How is a piano reproduced? Chopin's nocturne in C minor (Op. 48, No.1) played by Idil Biret (Naxos CD) over the Transporter starts with a very soft introduction, where the piano (presumably a Steinway) is placed exactly in the middle of the soundstage with little lateral extension. The phantom source of single key strokes, however, seems to fall apart slightly with the highest harmonics coming from locations slightly different to he fundamental tones. The metallic character, however, is there. Hearing this piece over the VM, however, reveals immediately, what can be done better: The overtones, which provide the metallic character, belong now to the fundamentals. Furthermore, especially the soft passages reveal much more inner detail of the key strokes and the decaying of the tones. Now the impression of really listen to a piano placed some meters away from the listener seems perfect.

Coming to recordings with higher resolution, the Cantatas of Wilhelm Friedemann Bach from the DVD recorded by the Bachchor Mainz (Ralf Otto) benefit substantially by setting the VM filter to slow roll off and increasing f from 96 to 192kHz. The marvellous vocals of Dorothee Mields and Gerhild Romberger are really fascinating and contrast beautifully with the orchestra placed acoustically (and visually, of course) behind them. The soundstage is as sharp as the picture and acoustically every tiny detail is easily discernible. An addictive reproduction!

Finally, a comparison between SACD and 24/196 files was done. Vivaldis twelve violin sonatas La stravaganza performed by Rachel Podger and Arte Dei Suonatori are available from Linn as the 24/196 master and as a SACD. Again the VM won in terms of soundstaging, precision and inner details. The violins had "more wood", there was more space between instruments and in general, this great recording made more fun over the VM than over the Transporter.

Resumee: It was some kind of surprise to us that the vanity module not only competes, but even exceeds the Logitech Transporter, the latter being already a very high quality streamer. If you are for a top-notch surround system (as we are, since in a few months we will run 4.0 channels), this it is!
This test shows also that even CDs with their "low resolution" can provide plenty of fun, when played over a top-notch system. Resolution is obviously not everything, as was revealed by the SACD/masters test. Filters seem to have a substantial influence upon the sound quality, maybe even more than sampling frequency.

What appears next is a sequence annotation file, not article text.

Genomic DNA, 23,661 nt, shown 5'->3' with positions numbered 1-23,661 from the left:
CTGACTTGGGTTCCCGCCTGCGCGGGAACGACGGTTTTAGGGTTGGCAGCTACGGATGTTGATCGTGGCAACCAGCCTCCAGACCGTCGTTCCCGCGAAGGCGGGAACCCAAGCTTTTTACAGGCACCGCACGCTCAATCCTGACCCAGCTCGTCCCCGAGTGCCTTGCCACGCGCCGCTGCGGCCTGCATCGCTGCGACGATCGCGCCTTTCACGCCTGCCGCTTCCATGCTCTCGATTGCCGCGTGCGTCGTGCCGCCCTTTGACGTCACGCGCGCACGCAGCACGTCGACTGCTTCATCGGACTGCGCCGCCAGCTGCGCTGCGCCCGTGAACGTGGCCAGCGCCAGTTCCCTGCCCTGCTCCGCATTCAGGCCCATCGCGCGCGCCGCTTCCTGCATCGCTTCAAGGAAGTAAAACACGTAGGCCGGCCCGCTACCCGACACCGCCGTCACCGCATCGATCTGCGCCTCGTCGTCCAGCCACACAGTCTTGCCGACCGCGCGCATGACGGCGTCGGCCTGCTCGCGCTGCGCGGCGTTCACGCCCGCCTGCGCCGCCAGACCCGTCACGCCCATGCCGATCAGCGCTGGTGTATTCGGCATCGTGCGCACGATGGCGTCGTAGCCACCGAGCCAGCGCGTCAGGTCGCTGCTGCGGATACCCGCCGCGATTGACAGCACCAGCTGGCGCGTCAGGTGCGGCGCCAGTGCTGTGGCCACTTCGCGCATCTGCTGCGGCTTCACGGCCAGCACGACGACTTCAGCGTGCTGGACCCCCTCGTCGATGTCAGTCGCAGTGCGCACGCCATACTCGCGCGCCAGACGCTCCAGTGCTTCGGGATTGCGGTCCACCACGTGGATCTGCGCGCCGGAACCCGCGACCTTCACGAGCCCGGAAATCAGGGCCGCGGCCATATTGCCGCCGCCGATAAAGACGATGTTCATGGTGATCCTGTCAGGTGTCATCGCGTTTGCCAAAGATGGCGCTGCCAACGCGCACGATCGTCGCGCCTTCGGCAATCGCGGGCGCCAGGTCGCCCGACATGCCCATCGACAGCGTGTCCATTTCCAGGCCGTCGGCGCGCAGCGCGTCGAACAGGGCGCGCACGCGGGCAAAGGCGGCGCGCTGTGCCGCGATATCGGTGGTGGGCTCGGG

My setup in brief:

Denon 4010UD tuned in the digital section by Michael Krehl and Michael Schiffers (www.cinemike.de)
DAS Digital switch from Thomas Funk (www.funk-tonstudiotechnik.de)
Digital crossover HD2 (www.four-audio.com)
Six amplifiers self-made using power supply boards from Schuro (www.hifituning24.de) and class B amplifier boards from Rod Elliot (sound.westhost.com). The amplifiers were tuned pairwise for the different frequency ranges and populated with hand-selected electronic parts.
The speakers were home-made, too using closed cabinets for the 15" woofer from 18Sound, the midrange chassis come from Accutone and all above 2.2 kHz is reproduced with a really large air-motion transformer from Mundorf.
All speakers were measured professionally for their frequency and phase response with subsequent calculations of FIR filters to obtain a flat frequency response and a fully linear phase response between 20Hz and 20 kHz. More details can be found here:


In this fully digital chain, the Logitech Transporter serves as a comparison. All cables (RCA/BNC 75Ohm) come from Thomas Funk except for the XLR connections between the Transporter/DAS and DAS/HD2, where Mogami 110 Ohm cables are used.
The reverberation time of our listening room is optimized by placing several absorbers behind the speakers. Two bass absorbers improve the reverberation at low frequencies.